Roma Festival

The parade comes to a halt, allowing these Roma dancers to put on a show.

The parade comes to a halt, allowing these Roma dancers to put on a show.

Khamoro means sun: the symbol that which unites and brings joy to all in the Romani culture. This week was the 16th World Roma Festival that intends to celebrate this culture with celebrations including dance and artistic workshops, ethnic food, fashion shows, church services, film screenings and exhibitions. The vibrant event is the parade, which took place on Friday.

The Romani people are also referred to as Roma, Sinti, Kale or Gypsies throughout Europe depending on the country. They were first thought to have originated in Egypt but now many historians believe they came from northwestern India and Pakistan between the 6th and 11th centuries. Much of their history is still a mystery. Shortly after arriving in Europe they were enslaved by many countries for hundreds of years until the 19th century. During this time they were put to death, forbid to marry, kept from speaking their native language, and children were abducted from their families. During WWII they were the first targets of the Nazis and about 2 million Romani died in concentration camps.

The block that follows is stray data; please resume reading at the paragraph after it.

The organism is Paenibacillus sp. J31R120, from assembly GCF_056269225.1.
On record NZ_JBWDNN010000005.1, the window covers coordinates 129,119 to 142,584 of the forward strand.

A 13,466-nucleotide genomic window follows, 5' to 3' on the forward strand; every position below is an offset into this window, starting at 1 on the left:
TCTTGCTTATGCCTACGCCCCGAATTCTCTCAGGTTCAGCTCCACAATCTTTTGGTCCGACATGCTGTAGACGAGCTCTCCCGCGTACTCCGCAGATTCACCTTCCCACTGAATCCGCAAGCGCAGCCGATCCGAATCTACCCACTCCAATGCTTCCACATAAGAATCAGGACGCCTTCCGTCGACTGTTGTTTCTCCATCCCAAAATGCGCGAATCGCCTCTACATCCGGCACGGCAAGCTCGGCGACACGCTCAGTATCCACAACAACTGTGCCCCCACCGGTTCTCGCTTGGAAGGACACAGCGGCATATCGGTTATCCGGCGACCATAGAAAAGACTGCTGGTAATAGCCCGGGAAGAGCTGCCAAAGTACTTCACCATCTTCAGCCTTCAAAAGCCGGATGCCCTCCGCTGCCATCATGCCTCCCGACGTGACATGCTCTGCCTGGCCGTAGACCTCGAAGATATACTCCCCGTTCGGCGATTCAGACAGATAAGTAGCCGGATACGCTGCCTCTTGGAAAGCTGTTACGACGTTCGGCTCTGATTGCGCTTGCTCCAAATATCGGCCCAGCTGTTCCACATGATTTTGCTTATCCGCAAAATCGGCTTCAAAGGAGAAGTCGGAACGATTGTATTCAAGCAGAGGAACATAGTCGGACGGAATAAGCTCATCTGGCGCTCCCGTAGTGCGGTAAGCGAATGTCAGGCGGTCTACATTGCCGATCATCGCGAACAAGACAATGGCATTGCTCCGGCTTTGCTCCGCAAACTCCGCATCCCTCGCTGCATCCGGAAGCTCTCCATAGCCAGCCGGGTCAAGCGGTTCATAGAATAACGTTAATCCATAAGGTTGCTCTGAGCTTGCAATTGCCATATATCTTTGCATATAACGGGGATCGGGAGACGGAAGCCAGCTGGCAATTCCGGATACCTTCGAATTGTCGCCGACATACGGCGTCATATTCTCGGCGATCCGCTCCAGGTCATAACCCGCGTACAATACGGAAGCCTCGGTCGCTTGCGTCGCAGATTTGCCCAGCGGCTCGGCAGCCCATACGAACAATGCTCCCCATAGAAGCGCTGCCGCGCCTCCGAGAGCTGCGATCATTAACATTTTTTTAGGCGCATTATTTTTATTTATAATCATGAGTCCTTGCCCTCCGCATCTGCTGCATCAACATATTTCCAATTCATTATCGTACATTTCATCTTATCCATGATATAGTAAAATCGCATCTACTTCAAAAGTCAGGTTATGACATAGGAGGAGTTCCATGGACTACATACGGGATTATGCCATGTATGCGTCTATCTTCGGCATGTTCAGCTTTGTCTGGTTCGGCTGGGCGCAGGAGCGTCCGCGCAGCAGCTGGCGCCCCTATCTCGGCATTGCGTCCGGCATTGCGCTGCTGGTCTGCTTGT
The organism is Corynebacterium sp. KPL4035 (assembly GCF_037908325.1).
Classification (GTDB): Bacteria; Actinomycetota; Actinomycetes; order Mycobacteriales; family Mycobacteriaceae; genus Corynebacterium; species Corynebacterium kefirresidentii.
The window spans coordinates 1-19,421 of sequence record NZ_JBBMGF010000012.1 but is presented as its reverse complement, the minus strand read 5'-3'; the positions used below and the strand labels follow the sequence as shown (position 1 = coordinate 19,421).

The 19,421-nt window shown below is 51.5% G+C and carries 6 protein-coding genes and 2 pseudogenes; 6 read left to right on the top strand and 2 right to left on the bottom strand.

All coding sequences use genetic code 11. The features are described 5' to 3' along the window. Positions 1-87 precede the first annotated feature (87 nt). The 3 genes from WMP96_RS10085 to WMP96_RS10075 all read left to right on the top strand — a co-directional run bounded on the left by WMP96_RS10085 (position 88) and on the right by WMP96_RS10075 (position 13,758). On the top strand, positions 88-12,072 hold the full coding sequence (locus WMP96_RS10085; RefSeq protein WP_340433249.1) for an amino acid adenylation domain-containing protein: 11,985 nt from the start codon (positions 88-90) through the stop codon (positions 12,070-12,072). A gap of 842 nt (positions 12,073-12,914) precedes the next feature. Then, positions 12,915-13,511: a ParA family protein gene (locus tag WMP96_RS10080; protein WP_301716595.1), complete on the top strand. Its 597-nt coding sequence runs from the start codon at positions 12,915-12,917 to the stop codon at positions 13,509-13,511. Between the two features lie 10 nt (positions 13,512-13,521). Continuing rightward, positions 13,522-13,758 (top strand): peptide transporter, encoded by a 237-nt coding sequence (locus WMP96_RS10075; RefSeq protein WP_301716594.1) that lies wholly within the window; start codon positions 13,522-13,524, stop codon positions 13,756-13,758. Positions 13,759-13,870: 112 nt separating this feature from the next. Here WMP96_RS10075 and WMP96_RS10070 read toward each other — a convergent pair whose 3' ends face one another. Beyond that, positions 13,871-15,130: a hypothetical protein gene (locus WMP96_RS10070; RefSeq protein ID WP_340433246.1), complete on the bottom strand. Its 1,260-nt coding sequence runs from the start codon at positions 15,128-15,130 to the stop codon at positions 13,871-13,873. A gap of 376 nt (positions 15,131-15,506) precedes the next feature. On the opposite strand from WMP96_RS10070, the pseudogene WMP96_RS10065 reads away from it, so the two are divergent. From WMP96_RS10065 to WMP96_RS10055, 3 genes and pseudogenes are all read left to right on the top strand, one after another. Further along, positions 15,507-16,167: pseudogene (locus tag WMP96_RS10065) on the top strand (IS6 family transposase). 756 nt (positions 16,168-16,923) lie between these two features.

There are about 11 million Roma in Europe today and they are still considered an oppressed group. Many Roma children do not attend school and Roma adults tend to avoid holding stable jobs. The Khamoro festival is designed to enlighten others and celebrate their fascinating culture. Music and dance highlighted the beauty of the Roma people at the parade.


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